The 3rd Degree: An Interview with Photographer Tamara Flemming
Photographer Tamara Flemming Looks Back On Her Career in Pictures
How did your career in photography begin?
I started out taking a black and white photography class that was super exciting. Before then, as a pre-teen, I was asked to take images of my cousin who wanted to send pics to her boyfriend in Germany at the time. I learned on film so after the prints came back, I realized that I had to work on my composition because her head was cut off in a lot of the pics. After a few trial and error shots, I was good enough and she asked me all the time to take her photos. When I was in college, I enjoyed using the darkroom to develop my photos. There is something very intimate and special about that whole dark room process that you just can't get with the digital process now. My mentor, Dwight Carter, would always tell me to keep shooting and to always carry my camera with me. It's the only way you'll get used to training your eye to see and develop your own personal style.
What is your most memorable photo?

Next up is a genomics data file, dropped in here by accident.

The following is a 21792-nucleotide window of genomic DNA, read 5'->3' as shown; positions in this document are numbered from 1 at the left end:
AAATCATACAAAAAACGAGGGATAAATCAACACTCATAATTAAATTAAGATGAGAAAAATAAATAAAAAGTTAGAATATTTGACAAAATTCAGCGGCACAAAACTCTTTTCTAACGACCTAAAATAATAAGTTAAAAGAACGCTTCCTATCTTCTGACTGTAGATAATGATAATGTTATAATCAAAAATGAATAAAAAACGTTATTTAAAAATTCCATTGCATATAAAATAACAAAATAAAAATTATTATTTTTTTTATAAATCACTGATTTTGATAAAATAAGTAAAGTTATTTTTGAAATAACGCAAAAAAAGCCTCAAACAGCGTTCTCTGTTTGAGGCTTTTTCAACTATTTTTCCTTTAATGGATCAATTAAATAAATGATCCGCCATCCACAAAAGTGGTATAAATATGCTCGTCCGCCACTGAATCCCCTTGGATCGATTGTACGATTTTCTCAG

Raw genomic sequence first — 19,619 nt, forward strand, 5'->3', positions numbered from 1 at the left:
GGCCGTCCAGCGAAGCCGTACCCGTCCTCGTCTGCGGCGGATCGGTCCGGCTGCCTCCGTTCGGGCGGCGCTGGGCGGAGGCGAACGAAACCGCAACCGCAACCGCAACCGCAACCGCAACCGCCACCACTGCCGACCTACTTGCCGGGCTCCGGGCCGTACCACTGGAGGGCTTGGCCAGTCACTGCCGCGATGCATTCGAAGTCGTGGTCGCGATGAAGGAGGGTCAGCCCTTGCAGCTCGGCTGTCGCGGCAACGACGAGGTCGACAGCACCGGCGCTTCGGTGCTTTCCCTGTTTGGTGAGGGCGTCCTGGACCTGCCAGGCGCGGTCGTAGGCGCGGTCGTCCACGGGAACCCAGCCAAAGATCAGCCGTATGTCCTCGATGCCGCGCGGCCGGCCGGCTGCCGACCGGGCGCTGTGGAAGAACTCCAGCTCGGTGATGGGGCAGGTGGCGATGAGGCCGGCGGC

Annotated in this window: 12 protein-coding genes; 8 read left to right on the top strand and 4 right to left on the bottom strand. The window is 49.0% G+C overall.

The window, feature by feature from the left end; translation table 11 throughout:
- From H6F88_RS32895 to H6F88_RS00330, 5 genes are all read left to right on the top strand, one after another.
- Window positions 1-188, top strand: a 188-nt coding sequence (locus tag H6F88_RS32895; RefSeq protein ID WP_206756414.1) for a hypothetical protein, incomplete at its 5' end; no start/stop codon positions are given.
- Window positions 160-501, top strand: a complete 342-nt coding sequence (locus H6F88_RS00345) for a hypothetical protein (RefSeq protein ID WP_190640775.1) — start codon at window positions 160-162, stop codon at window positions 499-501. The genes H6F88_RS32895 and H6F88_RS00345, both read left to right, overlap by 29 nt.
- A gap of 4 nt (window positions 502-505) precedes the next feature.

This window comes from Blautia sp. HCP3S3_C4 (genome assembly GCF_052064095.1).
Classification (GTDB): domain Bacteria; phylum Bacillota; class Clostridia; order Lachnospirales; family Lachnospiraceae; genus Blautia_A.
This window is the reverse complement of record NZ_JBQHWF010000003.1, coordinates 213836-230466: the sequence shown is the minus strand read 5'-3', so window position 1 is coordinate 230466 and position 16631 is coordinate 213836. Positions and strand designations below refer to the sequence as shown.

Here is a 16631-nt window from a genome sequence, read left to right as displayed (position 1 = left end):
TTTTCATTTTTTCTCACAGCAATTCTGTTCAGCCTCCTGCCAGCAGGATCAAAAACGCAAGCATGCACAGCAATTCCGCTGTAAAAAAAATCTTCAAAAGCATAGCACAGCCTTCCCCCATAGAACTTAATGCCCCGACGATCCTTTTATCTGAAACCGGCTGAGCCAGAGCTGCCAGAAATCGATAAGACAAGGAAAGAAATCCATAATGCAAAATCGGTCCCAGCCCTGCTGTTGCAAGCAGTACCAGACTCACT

I went to Africa back in 2006. Before going, instead of candy, I brought a lot of books, toys and little mirrors to give out to the kids. I brought mirrors specifically to hand out to little girls so they could use it to see just how beautiful they are. Funny story. We'd just pulled up into a local village. Everyone in the group went to a local store to look at mudcloth and other fabric. I stayed outside and noticed three little girls standing to my right. I waved them over, handed them the mirrors and said, ‘Don't tell anyone else.’ They leave off running and two minutes later, I turn around and it seemed like the entire village of kids where running towards me, waving their hands and smiling! The image captured of the girls was very special.
What's the beauty about photographing in Newark, the people and the places?
I shoot mainly for companies, nonprofits and small business owners looking to define their brand with personalized images. When I'm not shooting business images, I shoot personal projects and collaborate with other Newark based photographers. One of the last ones that I really enjoyed shooting, and which took me out of my comfort zone, was "The 5 Wards"; I was assigned to shoot the South Ward. That was very intimidating for me but a great friend and amazing photographer, Akintola Hanif, volunteered to go with me to shoot on the street. I admit, photographing complete strangers was scary. I soon learned through our engagement that people are people anywhere you go. Some folks welcome you to take their portraits and some really don't want to be photographed. It's all about respect. In that project alone, I met some of the most amazing people that you can meet. I let me guard down and by doing that, they let their guard down long enough to let me in. Having good energy always makes a difference.